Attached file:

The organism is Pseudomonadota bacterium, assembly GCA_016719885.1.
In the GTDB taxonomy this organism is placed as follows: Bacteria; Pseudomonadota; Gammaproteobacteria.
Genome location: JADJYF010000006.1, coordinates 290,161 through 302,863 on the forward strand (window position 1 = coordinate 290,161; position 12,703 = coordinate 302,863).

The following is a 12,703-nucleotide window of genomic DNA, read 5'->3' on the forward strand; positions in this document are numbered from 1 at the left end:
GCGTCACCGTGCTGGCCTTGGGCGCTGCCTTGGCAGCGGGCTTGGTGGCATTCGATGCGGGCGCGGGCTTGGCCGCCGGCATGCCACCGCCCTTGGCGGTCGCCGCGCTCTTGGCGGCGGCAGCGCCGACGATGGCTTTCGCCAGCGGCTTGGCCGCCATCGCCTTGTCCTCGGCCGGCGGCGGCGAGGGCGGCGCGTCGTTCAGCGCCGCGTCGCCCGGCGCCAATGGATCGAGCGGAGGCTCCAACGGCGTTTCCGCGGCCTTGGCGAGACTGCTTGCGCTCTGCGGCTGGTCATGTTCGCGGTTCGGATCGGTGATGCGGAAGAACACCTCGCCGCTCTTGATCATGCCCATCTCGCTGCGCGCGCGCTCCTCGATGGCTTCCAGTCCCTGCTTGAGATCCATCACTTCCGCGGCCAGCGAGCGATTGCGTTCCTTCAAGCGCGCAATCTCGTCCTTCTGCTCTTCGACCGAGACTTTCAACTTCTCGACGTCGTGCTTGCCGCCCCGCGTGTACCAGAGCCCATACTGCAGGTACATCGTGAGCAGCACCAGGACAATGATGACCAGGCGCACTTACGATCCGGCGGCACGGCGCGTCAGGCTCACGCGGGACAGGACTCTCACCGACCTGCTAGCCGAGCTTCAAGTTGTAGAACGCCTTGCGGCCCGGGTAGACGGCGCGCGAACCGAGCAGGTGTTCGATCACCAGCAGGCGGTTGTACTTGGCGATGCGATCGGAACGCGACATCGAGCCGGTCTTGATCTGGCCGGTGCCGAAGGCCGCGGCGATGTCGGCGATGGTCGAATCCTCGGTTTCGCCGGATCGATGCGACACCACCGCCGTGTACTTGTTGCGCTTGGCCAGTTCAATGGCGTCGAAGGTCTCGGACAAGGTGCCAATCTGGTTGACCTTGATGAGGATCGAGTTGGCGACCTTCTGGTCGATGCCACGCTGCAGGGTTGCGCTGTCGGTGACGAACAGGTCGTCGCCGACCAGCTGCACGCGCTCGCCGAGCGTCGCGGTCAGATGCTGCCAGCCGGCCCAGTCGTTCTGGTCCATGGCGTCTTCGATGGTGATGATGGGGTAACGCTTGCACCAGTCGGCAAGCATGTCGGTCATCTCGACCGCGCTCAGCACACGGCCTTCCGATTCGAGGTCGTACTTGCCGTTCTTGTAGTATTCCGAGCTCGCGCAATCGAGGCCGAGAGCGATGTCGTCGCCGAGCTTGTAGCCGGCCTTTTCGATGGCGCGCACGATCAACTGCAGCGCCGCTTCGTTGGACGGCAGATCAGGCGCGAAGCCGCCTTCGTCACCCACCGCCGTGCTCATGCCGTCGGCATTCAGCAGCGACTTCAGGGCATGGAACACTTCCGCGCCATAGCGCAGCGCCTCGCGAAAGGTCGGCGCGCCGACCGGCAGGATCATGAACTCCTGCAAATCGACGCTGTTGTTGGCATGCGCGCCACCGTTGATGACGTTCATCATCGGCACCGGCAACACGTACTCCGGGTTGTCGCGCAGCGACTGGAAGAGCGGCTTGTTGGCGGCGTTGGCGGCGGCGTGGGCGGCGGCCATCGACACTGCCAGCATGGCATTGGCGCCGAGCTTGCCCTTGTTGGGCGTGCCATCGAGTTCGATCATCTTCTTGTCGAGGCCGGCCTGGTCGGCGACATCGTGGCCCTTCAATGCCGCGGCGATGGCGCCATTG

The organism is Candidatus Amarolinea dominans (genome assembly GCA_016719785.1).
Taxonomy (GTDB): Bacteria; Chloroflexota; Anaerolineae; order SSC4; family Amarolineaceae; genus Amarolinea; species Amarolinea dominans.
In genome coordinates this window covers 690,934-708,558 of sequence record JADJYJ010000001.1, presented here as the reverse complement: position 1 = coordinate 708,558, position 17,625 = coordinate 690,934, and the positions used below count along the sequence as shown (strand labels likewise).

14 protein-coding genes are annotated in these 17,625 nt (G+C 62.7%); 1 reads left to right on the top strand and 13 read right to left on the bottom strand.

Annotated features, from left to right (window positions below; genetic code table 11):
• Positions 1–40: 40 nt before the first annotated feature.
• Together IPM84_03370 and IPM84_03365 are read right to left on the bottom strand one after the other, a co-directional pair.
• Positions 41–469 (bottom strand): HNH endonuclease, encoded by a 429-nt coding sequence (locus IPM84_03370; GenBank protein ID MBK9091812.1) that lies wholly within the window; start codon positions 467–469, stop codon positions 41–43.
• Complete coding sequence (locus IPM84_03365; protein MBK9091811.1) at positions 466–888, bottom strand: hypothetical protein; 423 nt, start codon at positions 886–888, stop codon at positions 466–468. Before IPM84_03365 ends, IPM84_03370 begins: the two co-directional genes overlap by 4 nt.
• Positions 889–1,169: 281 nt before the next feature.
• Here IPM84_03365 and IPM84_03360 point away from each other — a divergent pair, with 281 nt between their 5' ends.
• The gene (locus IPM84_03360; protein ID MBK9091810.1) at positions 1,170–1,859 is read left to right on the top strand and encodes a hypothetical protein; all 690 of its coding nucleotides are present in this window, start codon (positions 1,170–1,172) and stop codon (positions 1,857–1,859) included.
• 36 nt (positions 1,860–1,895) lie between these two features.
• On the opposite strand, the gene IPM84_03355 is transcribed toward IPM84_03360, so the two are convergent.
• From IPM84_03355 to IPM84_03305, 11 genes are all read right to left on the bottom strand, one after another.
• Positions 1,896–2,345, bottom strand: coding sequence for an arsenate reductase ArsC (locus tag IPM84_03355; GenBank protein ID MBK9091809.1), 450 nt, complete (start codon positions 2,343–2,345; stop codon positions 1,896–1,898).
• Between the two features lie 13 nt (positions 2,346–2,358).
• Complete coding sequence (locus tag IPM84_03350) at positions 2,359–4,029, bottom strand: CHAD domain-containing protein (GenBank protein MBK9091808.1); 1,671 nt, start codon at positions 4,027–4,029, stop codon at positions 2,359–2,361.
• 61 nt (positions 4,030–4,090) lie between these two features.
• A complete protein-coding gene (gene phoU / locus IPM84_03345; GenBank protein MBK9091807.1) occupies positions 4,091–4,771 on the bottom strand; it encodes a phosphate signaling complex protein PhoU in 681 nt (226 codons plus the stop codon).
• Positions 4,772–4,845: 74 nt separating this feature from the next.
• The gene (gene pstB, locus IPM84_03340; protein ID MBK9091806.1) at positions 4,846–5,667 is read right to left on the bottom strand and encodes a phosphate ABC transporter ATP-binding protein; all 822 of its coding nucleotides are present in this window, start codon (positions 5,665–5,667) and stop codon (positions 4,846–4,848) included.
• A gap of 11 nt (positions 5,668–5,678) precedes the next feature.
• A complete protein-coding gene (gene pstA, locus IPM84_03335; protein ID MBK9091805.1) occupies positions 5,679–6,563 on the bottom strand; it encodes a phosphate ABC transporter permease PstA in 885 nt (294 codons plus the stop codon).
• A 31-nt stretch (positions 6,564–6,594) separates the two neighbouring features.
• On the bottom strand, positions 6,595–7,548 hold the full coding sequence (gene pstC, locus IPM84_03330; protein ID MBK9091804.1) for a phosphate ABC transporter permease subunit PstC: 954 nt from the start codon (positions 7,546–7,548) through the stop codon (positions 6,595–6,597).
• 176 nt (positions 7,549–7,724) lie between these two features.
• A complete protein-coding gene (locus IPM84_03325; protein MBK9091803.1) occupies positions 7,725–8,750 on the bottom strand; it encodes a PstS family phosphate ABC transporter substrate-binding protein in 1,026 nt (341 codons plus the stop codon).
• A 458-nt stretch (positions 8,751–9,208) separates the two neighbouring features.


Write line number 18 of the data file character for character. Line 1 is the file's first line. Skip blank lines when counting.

• 36 nt (positions 1,860–1,895) lie between these two features.